How are industrial oils classified

Requirements and properties of lubricants

Requirements for lubricants

  • Essentially, lubricants must have the following properties:
  • Separation of surfaces at all loads, temperatures and speeds in order to reduce friction and wear.
  • Function as a coolant to dissipate heat generated by friction or external causes
  • Maintaining sufficient stability to ensure consistent behavior throughout the expected service life
  • Protection of surfaces from damage by aggressive substances that arise during operation
  • Cleaning and dirt-carrying capacity to remove residues and dirt that can build up during operation


Properties of lubricants
The most important lubricant properties that are usually listed in the technical data of the product are as follows:

  • viscosity
  • Viscosity index
  • Pour point
  • Flash point


The viscosity describes the flow behavior of a liquid. The viscosity of lubricating oils decreases with increasing temperature and is therefore measured at a given temperature (e.g. at 40 ° C). The viscosity of a lubricant determines the thickness of the oil layer between metallic surfaces.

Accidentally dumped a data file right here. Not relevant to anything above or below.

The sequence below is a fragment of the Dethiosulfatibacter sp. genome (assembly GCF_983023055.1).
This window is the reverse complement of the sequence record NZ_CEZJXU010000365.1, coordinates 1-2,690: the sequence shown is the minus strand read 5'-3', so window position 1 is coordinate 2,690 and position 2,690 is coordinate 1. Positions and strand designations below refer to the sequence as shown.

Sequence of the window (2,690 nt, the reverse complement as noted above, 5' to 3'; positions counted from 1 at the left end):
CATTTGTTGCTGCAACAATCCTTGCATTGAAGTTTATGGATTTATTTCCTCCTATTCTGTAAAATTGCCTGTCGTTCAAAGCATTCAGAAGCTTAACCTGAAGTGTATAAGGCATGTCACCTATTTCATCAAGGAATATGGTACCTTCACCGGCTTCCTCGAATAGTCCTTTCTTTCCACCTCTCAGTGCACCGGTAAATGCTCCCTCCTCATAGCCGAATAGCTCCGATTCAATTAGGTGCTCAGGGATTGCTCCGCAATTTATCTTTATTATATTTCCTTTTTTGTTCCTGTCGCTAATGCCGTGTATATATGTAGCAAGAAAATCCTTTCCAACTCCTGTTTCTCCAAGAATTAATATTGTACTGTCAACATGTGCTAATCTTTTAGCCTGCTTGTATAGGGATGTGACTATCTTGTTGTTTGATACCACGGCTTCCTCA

The most common unit of measurement for viscosity is the centistoke (cSt).

Viscosity index
The viscosity index is a measure of the changes in viscosity of a liquid as a function of temperature changes. The higher the viscosity index, the more stable the viscosity with a change in temperature. From this it follows that with two lubricants with the same viscosity at 40 ° C, the lubricant with the higher viscosity index ensures the following:

  • better engine start at low temperatures (lower internal friction)
  • more stable lubricating film at high temperatures


Viscosity classification
The viscosity can be classified in different ways, usually by giving a number or a more or less broad viscosity range. The classification, in conjunction with the viscosity index, should enable a quick determination of the most suitable lubricant for the respective application.

ISO-VG grades are widely used to classify industrial oils. Each class denotes a kinematic viscosity range, measured at 40 ° C. SAE grades are used in the field of engine and gear oils.

Pour point
The pour point indicates the minimum temperature at which a lubricant continues to flow. Below the pour point, the oil increasingly thickens and has only limited flowability.

Flash point
The flash point indicates the minimum temperature at which a flammable oil-vapor-air mixture is created. It is determined in the laboratory by mixing a laboratory container with oil-steam-air and gradually heating it until the mixture ignites.